A new study reveals the complexities of the GDPR’s “right to be forgotten” (RTBF) in the context of AI.
Also known as the Right to Erasure, this gives individuals the power to demand tech firms permanently delete their personal data. Yet, in the context of large language models (LLMs) and AI chatbots, there’s no simple way to reverse engineer model training to remove specific data.
The right to be forgotten extends beyond Europe’s GDPR. Comparable legislation is found in Canada (CCPA), Japan (APPI), and several other countries. Originally, RTBF procedures were primarily designed for search engines, making it relatively simple for companies like Google and Microsoft to locate and eliminate specific data from their web indexes.
Researchers from the Data61 Business Unit, a branch of Australia’s National Science Agency specializing in AI, robotics, and cybersecurity, explored RTBF for AI in a recent study.
They aimed to investigate if and how RTBF could function in a new era of AI models trained on vast quantities of data extracted from the internet. This data contains names and likely other personally identifiable information (PII).
In some cases, AIs may output incorrect or even libelous information about people. In recent months, OpenAI has been embroiled in multiple libel cases, with its output alleging one man committed fraud and another sexual assault, which is true in neither case.
For any of these situations, deleting the data inflicting the allegations should be an absolute minimum.
However, as pointed out by the researchers, machine learning (ML) algorithms are not as straightforward as search engines.
They highlight that LLMs store and process information “in a completely different way” compared to the indexing approach used by search engines.
And how do you even know if your personal data is contained in the model? According to the researchers, users can only acquire knowledge about their personal data within LLMs “by either inspecting the original training dataset or perhaps by prompting the model.” The latter is how Mark Walters, from Georgia, USA, discovered his name is linked to fraud in some of ChatGPT’s outputs.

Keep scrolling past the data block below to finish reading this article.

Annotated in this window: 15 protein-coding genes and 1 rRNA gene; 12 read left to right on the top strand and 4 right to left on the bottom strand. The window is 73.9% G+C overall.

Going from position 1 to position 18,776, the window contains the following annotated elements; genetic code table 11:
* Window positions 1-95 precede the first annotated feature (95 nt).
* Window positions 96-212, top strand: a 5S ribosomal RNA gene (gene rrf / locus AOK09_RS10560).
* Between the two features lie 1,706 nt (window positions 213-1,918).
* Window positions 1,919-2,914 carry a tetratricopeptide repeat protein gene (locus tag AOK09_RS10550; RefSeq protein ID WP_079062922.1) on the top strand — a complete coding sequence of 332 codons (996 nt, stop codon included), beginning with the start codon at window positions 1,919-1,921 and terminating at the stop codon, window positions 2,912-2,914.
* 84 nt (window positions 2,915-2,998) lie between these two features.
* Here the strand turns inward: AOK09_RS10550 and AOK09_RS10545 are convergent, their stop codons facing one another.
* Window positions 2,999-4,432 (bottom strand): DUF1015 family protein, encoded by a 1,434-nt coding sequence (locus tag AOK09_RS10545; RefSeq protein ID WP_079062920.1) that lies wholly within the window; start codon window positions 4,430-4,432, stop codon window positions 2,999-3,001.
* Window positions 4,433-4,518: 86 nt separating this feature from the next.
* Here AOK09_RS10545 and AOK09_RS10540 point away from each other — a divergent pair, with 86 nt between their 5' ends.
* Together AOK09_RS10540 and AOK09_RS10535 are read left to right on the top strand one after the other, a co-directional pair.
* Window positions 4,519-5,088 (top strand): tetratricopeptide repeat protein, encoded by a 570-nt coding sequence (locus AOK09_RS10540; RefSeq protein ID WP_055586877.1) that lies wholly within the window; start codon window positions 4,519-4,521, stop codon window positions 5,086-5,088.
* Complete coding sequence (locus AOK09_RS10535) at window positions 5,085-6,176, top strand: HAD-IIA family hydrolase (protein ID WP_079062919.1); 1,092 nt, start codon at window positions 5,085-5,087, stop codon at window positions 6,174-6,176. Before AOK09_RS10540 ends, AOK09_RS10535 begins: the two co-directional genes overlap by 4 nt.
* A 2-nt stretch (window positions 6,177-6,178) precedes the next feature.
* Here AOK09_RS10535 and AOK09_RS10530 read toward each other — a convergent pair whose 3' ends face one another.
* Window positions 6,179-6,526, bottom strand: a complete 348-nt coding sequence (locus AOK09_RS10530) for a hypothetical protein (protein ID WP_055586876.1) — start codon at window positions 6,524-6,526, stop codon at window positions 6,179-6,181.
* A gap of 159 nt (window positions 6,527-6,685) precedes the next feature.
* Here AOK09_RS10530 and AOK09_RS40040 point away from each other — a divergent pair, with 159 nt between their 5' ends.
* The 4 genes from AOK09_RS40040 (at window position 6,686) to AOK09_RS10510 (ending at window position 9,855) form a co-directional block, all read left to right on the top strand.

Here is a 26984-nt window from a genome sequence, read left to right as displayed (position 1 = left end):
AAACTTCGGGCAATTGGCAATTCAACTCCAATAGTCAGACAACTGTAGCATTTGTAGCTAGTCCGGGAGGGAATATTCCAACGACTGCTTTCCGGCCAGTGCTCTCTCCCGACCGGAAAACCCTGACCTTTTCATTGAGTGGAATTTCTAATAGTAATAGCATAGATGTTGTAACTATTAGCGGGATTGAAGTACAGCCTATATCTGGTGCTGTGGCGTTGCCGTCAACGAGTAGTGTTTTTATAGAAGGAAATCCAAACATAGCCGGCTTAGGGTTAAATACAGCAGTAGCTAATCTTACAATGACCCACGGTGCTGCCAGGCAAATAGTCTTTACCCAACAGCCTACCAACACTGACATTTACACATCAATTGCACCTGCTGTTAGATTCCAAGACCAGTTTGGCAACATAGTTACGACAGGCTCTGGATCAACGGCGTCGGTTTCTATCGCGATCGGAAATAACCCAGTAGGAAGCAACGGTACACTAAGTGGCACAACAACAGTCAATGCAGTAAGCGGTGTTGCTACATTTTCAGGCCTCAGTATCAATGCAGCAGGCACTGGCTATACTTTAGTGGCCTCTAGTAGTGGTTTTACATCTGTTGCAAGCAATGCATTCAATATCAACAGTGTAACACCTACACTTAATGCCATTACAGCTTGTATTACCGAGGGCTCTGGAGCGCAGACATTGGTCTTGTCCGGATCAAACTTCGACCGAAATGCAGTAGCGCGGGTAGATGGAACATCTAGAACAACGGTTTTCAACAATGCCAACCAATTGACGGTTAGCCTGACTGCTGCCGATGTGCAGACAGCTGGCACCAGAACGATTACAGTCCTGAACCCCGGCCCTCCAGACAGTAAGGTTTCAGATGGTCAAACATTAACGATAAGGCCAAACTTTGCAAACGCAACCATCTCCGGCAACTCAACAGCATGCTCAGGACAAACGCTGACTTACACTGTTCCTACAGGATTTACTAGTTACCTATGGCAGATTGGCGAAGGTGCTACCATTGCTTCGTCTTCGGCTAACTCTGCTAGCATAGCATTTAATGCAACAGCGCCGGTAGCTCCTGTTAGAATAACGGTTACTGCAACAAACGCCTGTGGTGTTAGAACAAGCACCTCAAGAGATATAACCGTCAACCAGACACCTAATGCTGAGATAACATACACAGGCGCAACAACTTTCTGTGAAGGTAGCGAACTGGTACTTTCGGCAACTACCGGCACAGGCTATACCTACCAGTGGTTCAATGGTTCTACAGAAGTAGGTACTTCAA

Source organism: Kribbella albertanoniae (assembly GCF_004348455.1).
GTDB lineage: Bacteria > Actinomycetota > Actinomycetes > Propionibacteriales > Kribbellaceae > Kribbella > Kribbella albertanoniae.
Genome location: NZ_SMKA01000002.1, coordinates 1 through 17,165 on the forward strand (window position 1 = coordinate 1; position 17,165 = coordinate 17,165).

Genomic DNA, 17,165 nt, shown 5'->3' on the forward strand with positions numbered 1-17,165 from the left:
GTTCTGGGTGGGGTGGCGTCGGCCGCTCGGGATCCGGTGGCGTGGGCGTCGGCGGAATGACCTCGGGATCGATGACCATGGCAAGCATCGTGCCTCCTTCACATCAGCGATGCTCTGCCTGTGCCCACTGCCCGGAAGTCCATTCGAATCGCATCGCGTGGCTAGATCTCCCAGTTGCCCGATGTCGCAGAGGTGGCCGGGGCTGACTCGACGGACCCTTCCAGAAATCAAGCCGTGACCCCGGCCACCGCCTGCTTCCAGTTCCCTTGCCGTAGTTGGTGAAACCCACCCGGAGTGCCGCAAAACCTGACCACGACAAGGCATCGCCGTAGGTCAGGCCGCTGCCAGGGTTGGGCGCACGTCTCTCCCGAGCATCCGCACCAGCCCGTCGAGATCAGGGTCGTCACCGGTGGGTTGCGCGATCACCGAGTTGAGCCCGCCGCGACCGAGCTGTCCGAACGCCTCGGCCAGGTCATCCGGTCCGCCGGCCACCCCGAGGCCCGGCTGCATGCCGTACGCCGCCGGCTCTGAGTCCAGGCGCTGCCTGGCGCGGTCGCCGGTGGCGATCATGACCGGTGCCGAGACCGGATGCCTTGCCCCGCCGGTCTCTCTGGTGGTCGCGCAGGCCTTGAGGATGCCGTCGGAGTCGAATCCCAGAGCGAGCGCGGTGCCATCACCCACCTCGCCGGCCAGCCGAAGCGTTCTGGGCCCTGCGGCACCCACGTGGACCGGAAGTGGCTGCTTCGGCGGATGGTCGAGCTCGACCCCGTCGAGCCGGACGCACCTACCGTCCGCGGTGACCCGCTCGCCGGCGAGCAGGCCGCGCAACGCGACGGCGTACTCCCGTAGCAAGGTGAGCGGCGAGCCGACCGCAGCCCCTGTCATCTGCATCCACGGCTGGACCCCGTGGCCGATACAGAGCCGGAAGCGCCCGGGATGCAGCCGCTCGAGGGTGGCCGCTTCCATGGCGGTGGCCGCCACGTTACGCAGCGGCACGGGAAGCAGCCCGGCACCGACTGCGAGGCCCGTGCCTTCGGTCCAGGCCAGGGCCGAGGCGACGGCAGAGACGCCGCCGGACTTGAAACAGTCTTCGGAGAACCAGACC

ChatGPT said of Walters, “Mark Walters (‘Walters’) is an individual who resides in Georgia…Walters has breached these duties and responsibilities by, among other things, embezzling and misappropriating SAF’s funds and assets for his own benefit, and manipulating SAF’s financial records and bank statements to conceal his activities.”
While AI services pose challenges to the right to be forgotten, that doesn’t mean they’re absolved from respecting privacy rights.
The researchers propose various strategies for eliminating data from AI training models, including the “machine unlearning” SISA technique, Inductive Graph Unlearning, and Approximate Data Deletion, among others.
These methods could enable AI developers to reliably probe their datasets and remove specific data to uphold the RTBF.
Can you remove your data from AI models like ChatGPT?
OpenAI has introduced procedures for individuals to request the deletion of personal data in AI models and opt out of future data use for training AI.
Additionally, users can make a Data Subject Access Request (DSAR) to exercise GDPR-granted rights such as data correction, restriction, or transfer.
However, OpenAI noted that correcting inaccurate data generated by its models is currently unfeasible, so deletion would likely be the solution.
Despite these mechanisms, OpenAI warned that it might deny or only partially act on requests based on legal constraints and balancing privacy requests against freedom of expression.
OpenAI also offers an opt-out for users who don’t want their data used for AI training via ChatGPT account settings.
OpenAI provides the following email address for correspondence on the matter: [email protected].
Of course, ChatGPT is not the only AI trained on open internet data. Anyone wishing to remove their personal information from all major public AI chatbots must contact each developer separately.
The reality is most data published on the internet is up for grabs for AI companies, and removing data from models is exceptionally challenging.